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Origins and design
The origins of the witch hat as displayed today is disputed. A common theory is that it is an exaggeration of the edgeless hats associated with the Welsh and later the Puritans, or an exaggeration of the conical hats believed to stimulate the brain of the wearer. These "thinking caps" are the precursors to the modern dunce cap. Church despised pointy hats given that the points were often related to those of the devil's horns. The witch hat is a more brimmed version of the cone-shaped hats commonly worn by male-gendered wizards and magicians, as the hat was more brimmed for it to be female-appropriate. As of the Victorian era, fairy tales began depicting black-colored conical hats and crones as symbols of wickedness in their illustrations. Another possibility is that in Luna, a town of the Etruscan civilization, there were coins on one side depicting a goddess commonly associated with witches, named Diana, wearing a brimless, cone-shaped hat.
Many woodcuts made during the Middle Ages show witches wearing a variety of different hats, such as headscarves, or witches not even having any head-wear at all and instead showing their hair being windblown. In a lot of modern art, witches are often seen bareheaded or wearing headbands with religious symbols printed on them, such as crescent moons. In religious art, priestesses of the highest power wear a headband as their crown, while the highest-power male priests wear helmets with horns or antlers.
The conical hat has historically been associated with both men and women of high status, especially those in religious positions. The priests and priestesses of the Ancient world frequently donned high conical head gear as part of their priestly regalia, presumably to symbolize their connection to heavenly or divine powers. In Ancient Egypt, the crown associated with Pharaohs served to symbolize their priestly roles as well as their position as absolute rulers. In Asia this was also true with women, the best example being that of the Queens of Mongolia. The higher the hat or boqta, the higher the status. In early Medieval Europe, conical hats had a similar history. First they were most often associated with priestly functions among both men and women, and then as a mark of scholars, learned or wise women. Similarly, the conical hat made the transition from religious to secular significance in Europe. It became a mark of high status as the lives of the elite came to be more separate from those of the rest of the population. This was reflected in the fashions among nobility and royalty. The hennin or high conical hat became associated with high born ladies and a clear indicator that the wearer was someone who need not labor. In Galicia, it is considered by its people as a symbol of luck.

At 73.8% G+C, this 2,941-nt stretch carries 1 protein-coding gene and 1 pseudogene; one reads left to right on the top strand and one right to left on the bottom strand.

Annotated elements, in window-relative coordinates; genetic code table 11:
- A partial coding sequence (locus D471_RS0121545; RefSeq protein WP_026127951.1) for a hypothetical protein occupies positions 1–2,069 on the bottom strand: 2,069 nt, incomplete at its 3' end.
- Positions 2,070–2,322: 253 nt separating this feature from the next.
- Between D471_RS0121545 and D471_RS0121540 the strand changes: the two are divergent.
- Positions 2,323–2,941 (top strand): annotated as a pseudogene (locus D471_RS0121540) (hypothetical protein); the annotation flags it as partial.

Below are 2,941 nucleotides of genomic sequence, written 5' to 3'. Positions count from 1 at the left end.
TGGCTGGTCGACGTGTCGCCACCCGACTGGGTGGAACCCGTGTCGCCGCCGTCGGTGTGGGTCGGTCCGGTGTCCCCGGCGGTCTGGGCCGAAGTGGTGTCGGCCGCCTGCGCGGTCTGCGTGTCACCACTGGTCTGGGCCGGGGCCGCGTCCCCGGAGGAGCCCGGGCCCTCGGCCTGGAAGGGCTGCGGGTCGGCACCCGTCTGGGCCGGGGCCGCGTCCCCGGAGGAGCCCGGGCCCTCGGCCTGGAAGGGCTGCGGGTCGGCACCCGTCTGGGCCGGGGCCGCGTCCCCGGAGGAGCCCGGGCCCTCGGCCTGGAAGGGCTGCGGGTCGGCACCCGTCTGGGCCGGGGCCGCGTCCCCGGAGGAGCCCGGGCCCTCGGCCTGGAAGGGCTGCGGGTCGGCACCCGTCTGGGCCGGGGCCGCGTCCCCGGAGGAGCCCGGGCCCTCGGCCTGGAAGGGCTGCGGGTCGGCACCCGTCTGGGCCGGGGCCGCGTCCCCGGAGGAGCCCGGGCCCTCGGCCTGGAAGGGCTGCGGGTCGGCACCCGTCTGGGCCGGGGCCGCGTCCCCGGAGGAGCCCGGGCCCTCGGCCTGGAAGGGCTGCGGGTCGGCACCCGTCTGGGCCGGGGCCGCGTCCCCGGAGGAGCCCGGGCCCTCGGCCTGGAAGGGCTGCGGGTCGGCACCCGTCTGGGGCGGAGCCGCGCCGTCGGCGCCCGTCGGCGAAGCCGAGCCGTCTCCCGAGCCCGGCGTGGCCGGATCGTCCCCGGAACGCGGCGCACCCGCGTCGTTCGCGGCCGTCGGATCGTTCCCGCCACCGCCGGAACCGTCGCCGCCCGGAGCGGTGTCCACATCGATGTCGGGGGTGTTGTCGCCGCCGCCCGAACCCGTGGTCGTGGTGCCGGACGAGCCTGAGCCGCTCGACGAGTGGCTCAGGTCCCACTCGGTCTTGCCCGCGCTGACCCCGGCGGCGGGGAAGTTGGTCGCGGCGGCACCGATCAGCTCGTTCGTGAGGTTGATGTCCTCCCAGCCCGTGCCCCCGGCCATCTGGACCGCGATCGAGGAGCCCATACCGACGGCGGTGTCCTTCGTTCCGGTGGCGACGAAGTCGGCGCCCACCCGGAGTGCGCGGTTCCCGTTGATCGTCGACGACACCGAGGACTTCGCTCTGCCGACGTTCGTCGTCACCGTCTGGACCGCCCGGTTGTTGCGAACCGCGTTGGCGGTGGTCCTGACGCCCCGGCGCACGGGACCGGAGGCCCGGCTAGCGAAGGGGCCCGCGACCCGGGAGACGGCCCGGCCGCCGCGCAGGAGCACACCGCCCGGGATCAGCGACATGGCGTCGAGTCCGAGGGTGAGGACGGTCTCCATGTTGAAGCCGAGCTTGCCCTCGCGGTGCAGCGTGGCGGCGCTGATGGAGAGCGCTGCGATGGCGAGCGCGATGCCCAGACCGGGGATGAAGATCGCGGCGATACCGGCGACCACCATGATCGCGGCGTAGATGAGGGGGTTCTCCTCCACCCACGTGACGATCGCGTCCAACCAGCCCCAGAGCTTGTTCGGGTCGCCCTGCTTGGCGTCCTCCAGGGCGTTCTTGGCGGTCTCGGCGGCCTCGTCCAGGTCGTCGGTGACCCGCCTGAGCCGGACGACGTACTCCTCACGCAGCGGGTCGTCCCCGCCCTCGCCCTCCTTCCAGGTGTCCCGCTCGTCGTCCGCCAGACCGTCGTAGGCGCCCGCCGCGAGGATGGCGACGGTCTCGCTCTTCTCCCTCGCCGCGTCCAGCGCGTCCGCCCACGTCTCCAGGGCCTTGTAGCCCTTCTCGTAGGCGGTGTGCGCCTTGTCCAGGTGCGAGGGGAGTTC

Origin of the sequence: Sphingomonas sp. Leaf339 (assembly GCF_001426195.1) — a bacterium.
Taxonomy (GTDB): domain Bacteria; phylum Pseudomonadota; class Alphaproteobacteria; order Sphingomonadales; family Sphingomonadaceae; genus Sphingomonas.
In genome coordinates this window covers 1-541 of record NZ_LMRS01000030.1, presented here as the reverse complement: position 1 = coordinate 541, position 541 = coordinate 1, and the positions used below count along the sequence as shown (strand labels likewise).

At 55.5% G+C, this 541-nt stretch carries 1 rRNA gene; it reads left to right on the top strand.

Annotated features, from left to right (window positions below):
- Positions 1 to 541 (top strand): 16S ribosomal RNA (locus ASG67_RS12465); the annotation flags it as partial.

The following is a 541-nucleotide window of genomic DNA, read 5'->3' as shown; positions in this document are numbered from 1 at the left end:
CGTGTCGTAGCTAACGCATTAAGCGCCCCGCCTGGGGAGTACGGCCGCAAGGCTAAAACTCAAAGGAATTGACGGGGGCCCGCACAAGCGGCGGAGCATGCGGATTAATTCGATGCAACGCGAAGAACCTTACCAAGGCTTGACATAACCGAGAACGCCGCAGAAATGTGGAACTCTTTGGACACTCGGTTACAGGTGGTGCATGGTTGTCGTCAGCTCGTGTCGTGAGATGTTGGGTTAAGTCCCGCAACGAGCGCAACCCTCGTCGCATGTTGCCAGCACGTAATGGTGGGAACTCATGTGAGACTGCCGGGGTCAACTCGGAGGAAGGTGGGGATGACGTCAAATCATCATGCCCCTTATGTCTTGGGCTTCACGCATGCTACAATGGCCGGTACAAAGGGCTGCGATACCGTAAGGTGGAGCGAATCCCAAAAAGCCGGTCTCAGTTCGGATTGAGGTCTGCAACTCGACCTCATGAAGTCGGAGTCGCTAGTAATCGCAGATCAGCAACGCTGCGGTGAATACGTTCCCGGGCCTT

How did the conical hat go from being associated with high status, religious or learned women to being a symbol of scorn or evil? By the late Middle Ages, centuries of war and feudalism began to take their toll on societies. With economic and political unrest, social unrest followed. Fearful of what a disaffected peasantry could do to challenge their power, the Catholic Church along with the Noble families of Europe found convenient scapegoats for the ills of society in their pursuit of witches. It also proved quite profitable. It was during the Inquisition that the conical hat first became associated with something shameful. Those who were accused of heresy, teachings that went against church doctrine, were made to wear the capirote to humiliate them. It is thought very likely by many scholars that the Church deliberately chose this symbol in order to undermine the authority of those in European society who were respected for their knowledge when that knowledge came from any source other than the Catholic Church. Women, particularly, made easy targets. High born women were then attacked for their vanity and sinfulness. Those who made dresses too ornate were punished, and the conical hats quickly disappeared from fashion as being sinful indulgences. Having already successfully reduced an ancient symbol of wisdom to one of vanity and then to shame, it was not such a far step for the Church to further turn it into a symbol of evil and magic.
This hat has been worn by the following fictional characters:
- The Wicked Witch of the West, from The Wonderful Wizard of Oz, 1900
- Gandalf, from The Hobbit and The Lord of the Rings, 1937
- Jennifer (Veronica Lake), from I Married a Witch, 1942
- Samantha Stephens, from Bewitched, 1964
- Orko, from He-Man and the Masters of the Universe, 1983
- Minerva McGonagall, from Harry Potter (the story includes a character that is itself such a hat), 1997
Depending upon the material in which the hat is made, the crown may regularly be observed in a flexed, bent or crumpled condition.
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- Guiley, Rosemary (2010). The Encyclopedia of Witches, Witchcraft and Wicca. Infobase Publishing. p. 396.